FREE e-Newsletter
Important News - Hot Topics
Get them Now!

The Law Officer's Pocket Manual - Bloomberg BNA
This handy 4" x 6" spiral-bound manual offers examples showing how rules are...

Departments : The Winning Edge

Plainclothes Survival

Wearing street clothes while you work can be a great experience, but it doesn’t make the job any easier or any safer.

July 22, 2009  |  by Adam Kasanof

Even plainclothes officers need to wear a vest and carry a variety of gear. You never know when you'll need them.

When you are in plain clothes, you face certain potential dangers that uniform officers easily avoid.

First, you can easily be misidentified. This can happen if you are working undercover or working as a detective. After all, you work in police operations without a uniform that immediately and instantly identifies you as an officer to both the public and your fellow officers.

You also don't have the luxury of a big duty belt to carry all your gear. So you have a tendency to pack light. That's a tendency that can lead to tragedy. Even if you are wearing a suit and tie on the job, you still need your tools.

The following is some advice that I can offer my plainclothes colleagues still on the job.

Gear and Equipment

Wear Your Body Armor. If you arrest or confront suspects, search buildings, stop cars, or respond to emergency calls, you need to wear body armor. Many types of armor can easily fit under a suit (Hint: you may want to buy work clothes in a slightly larger size to accommodate armor).

There are bullet resistant "investigator" style jackets, "raid" jackets, denim jackets, and photographer's utility vests. Even undercover officers in narcotics or firearms now wear armor whenever practical-and it very often is practical-given the variety of armor available today.

Drive Carefully and Watch the Traffic. An unmarked car, especially one without a roof light bar, is much less visible to other drivers than a marked car, so drive accordingly. If you have only a tiny dashboard flasher or no special lights at all, don't even think of doing pursuits or responding to emergency calls the way you would in a marked car. And please wear a seat belt.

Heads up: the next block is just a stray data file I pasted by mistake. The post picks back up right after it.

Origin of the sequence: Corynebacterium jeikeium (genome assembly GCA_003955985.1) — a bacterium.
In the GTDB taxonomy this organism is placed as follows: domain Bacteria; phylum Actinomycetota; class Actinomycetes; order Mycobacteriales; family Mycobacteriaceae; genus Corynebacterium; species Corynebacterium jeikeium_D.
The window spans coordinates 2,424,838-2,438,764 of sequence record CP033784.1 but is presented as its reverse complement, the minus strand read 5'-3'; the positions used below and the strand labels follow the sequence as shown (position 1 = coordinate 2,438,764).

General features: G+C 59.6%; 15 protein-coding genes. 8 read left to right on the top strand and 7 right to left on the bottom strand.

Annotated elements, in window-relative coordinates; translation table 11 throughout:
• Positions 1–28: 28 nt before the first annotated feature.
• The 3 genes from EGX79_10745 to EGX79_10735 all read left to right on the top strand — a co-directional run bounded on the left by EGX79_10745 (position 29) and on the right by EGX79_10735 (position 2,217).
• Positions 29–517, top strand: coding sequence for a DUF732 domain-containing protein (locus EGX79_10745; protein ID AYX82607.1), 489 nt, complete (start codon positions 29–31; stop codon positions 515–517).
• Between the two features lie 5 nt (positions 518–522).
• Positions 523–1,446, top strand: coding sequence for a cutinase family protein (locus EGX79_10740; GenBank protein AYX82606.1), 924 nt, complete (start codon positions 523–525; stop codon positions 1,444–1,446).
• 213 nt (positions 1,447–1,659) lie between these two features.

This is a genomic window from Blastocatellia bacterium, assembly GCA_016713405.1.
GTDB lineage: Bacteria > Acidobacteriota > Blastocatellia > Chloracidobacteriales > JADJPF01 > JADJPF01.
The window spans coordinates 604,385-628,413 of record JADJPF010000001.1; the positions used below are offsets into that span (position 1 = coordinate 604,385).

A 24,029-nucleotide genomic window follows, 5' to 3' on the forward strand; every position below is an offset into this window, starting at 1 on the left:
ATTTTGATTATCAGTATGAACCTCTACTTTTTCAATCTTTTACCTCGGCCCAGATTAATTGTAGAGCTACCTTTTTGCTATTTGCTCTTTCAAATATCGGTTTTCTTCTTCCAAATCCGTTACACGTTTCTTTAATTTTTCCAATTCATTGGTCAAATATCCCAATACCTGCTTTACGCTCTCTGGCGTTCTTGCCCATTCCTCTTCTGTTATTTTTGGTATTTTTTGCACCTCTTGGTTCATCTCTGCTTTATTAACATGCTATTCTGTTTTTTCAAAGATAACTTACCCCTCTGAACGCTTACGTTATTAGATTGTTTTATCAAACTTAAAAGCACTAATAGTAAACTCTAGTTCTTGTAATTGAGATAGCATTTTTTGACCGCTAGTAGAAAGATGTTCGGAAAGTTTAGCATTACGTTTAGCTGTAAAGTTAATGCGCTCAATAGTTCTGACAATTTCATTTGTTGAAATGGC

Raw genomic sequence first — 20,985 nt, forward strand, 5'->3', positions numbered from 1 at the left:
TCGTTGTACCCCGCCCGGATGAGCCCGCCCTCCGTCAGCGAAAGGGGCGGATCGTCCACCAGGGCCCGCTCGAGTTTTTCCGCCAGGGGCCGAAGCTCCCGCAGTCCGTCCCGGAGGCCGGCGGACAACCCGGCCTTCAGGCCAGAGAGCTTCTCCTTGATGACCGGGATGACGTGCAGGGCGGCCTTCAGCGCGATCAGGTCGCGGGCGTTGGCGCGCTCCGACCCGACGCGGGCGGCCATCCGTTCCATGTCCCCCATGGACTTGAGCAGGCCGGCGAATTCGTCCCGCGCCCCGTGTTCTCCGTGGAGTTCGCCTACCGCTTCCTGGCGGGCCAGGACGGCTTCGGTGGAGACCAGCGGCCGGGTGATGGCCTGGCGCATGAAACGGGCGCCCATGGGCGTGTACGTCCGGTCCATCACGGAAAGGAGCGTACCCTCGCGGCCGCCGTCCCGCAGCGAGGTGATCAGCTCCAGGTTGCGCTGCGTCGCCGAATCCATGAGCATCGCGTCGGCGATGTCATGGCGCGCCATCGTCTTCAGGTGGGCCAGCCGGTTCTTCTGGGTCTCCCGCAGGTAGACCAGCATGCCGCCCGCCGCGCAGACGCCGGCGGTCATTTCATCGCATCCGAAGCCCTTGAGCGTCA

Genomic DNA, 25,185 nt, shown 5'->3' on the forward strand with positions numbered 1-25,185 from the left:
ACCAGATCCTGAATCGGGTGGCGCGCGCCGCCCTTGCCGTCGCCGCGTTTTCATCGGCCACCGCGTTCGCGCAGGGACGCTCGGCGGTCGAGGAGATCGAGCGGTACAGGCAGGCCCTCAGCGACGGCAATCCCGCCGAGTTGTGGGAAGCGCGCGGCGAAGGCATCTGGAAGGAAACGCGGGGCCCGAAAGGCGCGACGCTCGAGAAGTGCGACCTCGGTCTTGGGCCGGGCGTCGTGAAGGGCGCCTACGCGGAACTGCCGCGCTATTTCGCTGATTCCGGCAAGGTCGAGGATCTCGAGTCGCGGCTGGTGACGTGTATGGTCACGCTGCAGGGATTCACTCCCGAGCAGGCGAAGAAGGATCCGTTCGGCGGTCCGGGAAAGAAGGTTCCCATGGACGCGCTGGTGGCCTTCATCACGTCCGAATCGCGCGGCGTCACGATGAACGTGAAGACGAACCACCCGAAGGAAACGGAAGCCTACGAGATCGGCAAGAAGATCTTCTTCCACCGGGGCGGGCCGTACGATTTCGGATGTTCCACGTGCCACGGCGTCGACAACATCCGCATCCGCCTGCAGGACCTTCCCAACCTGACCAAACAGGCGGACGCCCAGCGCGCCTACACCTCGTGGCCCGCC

Be careful when you get out of your car on a street or highway, especially at night, since you may be hard for drivers to see. Keep a reflective traffic vest handy in case you have to work at a checkpoint or roadblock, stop traffic at a scene, or stop on the highway shoulder to investigate or collect evidence.

You Need Your Tools. Local laws, agency regulations, and the exact nature of your assignment will affect what gear you can carry. If you work in a non-undercover assignment such as a detective, an investigator, or a plainclothes officer who is not pretending to be a bad guy and you're unlikely to be held or searched by suspects who are trying to figure out whether you are an officer, you need the following, at a minimum:

  • A service handgun, not just a tiny .380 autopistol or two-inch barrel .38 revolver.
  • A backup firearm.
  • A spare magazine if you carry an autopistol. You may not think you need the ammo. But if your gun malfunctions, you may damage your magazine while clearing it and need another good magazine to reload.
  • A department portable radio, in case you need to call for help, hear calls for help from your fellow officers, or need to coordinate your actions with other officers. If radio size is a problem, see if your department can get one of the new small portable radios. If your agency won't issue you one but will allow you to use one, consider purchasing one for yourself. Talk to your agency before you buy a radio, so that you get one that's compatible with your agency's radio system. Be sure to test your new radio before you use it, to make certain that it works.
  • A cell phone, in case you're caught in a dead spot where your department radio won't work, or you have other radio problems, and need to call for help or contact other officers. Cell phones are very handy in cases where you believe suspects have police scanners or stolen police radios and can monitor your radio transmissions. Note that a cell phone, while valuable, does not replace a department radio, which lets you speak directly with a dispatcher without having to go through 911.
  • Defensive tools in addition to your firearm, including OC spray, an expandable baton, or other authorized impact defensive tool. You may need to defend yourself or someone else in a situation where using a firearm isn't appropriate or legally justified. In that case, it's a lot better to have options apart from empty hand strikes or control techniques.
  • Handcuffs, both for securing suspects and as a last-ditch defensive tool.
  • A flashlight, even in the daytime because you may find yourself in a dark basement, on a dark stairway, or searching for evidence hidden in the dark interior areas of a vehicle. A flashlight can certainly help your shooting in low-light conditions but, more importantly, it helps you decide whether to shoot at all. A flashlight can be vital for target identification, in other words figuring out who is and isn't a deadly threat.

Request more info about this product / service / company

Be the first to comment on this story

POLICE Magazine does not tolerate comments that include profanity, personal attacks or antisocial behavior (such as "spamming" or "trolling"). This and other inappropriate content or material will be removed. We reserve the right to block any user who violates this, including removing all content posted by that user.
Police Magazine